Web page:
Like a painting, society is created out of different, colourful brush strokes of social, legal, economic, political, and religious aspects. The work of notary Bernardo Maria Callus depicts the changes and developments, traditions and values, and aspirations of the Order of St John’s as well as Maltese individuals’ needs. The acts of notary Callus are important for the study of continuity, change, and interaction in mid-eighteenth century Hospitaller Malta.
By examining the second volume of notary Callus under the supervision of Dr Emanuel Buttigieg (Faculty of Arts, University of Malta), I encountered a new perspective about the administration of the Order of St John. Individual knights created foundations, similar to today’s financial organisations, which leased property to the Maltese. Subsequently the income was invested into military, naval, or charitable needs of Maltese society (and the Order itself). By examining these contracts, I was able to continue building the picture of 18th-century trends in leasing and renting property in Malta, as well as the architectural and rural needs of the Maltese population at the time. This study helped piece together some of the changes in Malta’s landscape left by people.
With every page I turned, a new story emerged: a family adopting a child from the Holy Infirmary, fiscal receipts for parties, a drunkard asking the Grand Master for help in paying his debt, a woman noting her last wishes on her deathbed, or a father describing his daughter’s dowry. Notarial documents are full of these stories and much more. This research was a wonderful adventure, allowing me to immerse myself in the stories of mid-eighteenth-century Malta. It provided new insight into the daily lives of Maltese individuals, the work of the notary, the voice and power of women in society, and the changes to our islands’ landscape. In order to keep piecing together this puzzle, I have embarked on an MA in History to research the history of children and youths in Malta.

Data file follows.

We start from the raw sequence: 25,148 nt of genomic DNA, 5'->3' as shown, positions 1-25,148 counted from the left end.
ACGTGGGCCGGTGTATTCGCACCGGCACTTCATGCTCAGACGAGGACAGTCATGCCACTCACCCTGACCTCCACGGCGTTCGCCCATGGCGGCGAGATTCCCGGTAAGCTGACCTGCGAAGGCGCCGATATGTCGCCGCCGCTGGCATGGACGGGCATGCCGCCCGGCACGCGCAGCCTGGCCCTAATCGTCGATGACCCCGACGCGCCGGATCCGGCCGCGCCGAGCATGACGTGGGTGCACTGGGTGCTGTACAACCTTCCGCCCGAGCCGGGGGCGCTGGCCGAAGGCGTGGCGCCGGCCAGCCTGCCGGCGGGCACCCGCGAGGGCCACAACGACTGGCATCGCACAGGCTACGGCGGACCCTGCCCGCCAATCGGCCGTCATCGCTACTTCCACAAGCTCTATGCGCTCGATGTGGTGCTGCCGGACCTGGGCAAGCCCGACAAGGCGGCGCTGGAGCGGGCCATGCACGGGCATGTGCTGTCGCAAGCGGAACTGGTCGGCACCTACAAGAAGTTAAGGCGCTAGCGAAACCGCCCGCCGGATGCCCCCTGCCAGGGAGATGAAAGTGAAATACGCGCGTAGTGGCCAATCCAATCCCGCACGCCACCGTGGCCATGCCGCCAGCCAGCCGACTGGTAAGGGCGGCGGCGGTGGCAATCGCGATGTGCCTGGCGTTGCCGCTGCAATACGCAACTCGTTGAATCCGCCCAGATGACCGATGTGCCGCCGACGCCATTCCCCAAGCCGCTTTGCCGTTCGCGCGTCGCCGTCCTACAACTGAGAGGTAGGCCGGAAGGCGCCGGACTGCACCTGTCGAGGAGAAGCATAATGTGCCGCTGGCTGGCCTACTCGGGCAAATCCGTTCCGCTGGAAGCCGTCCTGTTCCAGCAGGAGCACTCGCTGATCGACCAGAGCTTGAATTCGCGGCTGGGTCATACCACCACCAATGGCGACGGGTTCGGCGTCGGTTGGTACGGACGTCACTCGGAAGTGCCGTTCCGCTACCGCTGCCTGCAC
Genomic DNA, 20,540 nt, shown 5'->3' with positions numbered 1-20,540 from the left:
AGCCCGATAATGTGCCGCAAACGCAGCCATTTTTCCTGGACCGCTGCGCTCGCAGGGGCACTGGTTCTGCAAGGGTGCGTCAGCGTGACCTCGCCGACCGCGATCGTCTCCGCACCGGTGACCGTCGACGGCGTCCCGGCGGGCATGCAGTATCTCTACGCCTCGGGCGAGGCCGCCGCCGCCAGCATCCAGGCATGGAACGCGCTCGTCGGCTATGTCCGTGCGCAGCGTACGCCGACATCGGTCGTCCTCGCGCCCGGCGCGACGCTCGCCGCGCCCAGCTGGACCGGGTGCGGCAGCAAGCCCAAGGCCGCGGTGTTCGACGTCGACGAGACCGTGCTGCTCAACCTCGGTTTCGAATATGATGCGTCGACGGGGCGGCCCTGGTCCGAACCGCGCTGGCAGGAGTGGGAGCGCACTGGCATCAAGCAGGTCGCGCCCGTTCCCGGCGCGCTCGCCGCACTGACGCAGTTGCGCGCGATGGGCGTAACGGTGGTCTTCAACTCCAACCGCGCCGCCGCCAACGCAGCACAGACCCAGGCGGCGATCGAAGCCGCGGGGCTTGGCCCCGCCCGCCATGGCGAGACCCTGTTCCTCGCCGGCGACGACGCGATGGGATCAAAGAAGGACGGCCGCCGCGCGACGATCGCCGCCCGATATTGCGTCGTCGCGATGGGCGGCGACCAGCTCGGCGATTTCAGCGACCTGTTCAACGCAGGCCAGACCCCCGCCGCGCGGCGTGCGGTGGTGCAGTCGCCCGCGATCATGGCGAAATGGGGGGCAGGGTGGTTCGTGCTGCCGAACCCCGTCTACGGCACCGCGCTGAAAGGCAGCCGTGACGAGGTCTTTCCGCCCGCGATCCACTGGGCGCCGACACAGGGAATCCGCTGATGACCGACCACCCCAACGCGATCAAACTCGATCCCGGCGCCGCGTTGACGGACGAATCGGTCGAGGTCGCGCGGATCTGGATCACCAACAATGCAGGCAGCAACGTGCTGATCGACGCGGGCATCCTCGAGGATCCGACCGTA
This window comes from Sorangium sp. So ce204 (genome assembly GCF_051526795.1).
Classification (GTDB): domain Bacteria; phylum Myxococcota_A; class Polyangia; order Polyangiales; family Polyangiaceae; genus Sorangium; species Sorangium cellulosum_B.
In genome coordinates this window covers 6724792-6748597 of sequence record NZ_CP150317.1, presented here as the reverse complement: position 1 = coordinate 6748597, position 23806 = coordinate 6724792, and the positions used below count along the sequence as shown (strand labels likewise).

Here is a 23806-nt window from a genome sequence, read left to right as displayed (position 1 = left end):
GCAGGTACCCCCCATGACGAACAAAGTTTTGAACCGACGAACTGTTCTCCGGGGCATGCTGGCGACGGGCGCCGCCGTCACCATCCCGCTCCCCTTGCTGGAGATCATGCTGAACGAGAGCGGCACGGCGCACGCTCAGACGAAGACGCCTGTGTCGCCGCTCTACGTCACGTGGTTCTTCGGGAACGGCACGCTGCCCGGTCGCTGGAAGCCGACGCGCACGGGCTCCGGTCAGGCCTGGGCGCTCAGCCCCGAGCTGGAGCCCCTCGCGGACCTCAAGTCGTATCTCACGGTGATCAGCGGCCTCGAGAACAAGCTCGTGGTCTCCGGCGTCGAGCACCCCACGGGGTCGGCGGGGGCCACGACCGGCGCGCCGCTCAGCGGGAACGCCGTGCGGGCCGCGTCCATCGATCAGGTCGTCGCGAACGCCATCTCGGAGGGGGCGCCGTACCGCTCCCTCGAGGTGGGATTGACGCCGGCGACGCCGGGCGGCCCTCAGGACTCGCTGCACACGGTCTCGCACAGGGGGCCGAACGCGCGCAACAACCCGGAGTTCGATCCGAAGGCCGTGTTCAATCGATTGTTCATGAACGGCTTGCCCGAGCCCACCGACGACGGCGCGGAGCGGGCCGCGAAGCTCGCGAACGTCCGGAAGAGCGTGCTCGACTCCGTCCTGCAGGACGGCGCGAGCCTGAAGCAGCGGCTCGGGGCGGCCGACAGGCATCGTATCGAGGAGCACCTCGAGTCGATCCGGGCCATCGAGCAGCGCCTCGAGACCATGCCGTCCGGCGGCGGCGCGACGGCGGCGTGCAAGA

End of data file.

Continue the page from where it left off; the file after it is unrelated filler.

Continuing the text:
History is not only a story. It is an opportunity to learn from past mistakes. It can help rediscover traditions that explain our identity. By studying historical documents and continuing to piece together our history, we can help bridge our historical past and the effect it has on today.
This research was carried out as part of the Bachelor of Arts in History, Faculty of Arts, University of Malta. The study is called: The economy, women and social interactions in eighteenth-century Malta: A study of the acts of Notary Bernardo Maria Callus, Vol.2, 1746–1748.